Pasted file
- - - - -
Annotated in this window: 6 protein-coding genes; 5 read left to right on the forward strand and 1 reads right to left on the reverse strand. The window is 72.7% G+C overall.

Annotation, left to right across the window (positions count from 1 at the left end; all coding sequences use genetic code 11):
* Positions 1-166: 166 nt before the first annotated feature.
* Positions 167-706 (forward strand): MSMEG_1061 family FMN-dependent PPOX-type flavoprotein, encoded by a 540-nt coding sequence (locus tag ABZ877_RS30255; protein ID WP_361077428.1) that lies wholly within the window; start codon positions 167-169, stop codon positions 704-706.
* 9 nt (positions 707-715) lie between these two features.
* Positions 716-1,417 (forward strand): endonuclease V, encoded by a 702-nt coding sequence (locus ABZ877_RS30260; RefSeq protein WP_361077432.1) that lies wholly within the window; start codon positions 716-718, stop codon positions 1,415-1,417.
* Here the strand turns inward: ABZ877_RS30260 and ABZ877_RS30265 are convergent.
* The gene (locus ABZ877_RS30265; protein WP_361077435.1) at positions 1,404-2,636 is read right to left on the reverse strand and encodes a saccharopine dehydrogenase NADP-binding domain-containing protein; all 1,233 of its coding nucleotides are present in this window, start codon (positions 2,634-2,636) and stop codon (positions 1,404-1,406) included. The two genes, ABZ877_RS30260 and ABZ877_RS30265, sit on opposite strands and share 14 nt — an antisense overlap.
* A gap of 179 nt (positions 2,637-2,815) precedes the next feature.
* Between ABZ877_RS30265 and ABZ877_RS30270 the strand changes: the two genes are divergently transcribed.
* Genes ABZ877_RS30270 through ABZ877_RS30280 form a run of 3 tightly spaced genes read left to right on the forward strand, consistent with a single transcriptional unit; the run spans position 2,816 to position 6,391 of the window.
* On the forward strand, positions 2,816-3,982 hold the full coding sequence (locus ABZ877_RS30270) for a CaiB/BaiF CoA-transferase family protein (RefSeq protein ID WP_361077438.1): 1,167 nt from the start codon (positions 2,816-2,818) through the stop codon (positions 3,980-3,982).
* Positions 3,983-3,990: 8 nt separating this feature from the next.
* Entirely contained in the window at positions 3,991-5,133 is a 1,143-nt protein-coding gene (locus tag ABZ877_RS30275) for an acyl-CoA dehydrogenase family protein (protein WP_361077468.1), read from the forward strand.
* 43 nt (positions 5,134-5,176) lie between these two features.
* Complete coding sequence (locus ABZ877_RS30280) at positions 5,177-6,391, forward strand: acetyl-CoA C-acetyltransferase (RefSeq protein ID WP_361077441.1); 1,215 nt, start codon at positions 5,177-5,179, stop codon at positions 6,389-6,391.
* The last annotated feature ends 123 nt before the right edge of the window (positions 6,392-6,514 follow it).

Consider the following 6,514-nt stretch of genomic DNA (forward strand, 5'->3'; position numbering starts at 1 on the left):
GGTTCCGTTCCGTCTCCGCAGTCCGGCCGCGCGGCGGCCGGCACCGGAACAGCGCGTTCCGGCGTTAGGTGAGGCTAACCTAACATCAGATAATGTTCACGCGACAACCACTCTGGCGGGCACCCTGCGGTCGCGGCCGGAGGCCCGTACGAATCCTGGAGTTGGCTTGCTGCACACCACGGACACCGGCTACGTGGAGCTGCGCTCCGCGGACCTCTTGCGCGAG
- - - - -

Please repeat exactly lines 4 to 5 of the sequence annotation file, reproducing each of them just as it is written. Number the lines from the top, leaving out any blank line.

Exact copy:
* Positions 167-706 (forward strand): MSMEG_1061 family FMN-dependent PPOX-type flavoprotein, encoded by a 540-nt coding sequence (locus tag ABZ877_RS30255; protein ID WP_361077428.1) that lies wholly within the window; start codon positions 167-169, stop codon positions 704-706.
* 9 nt (positions 707-715) lie between these two features.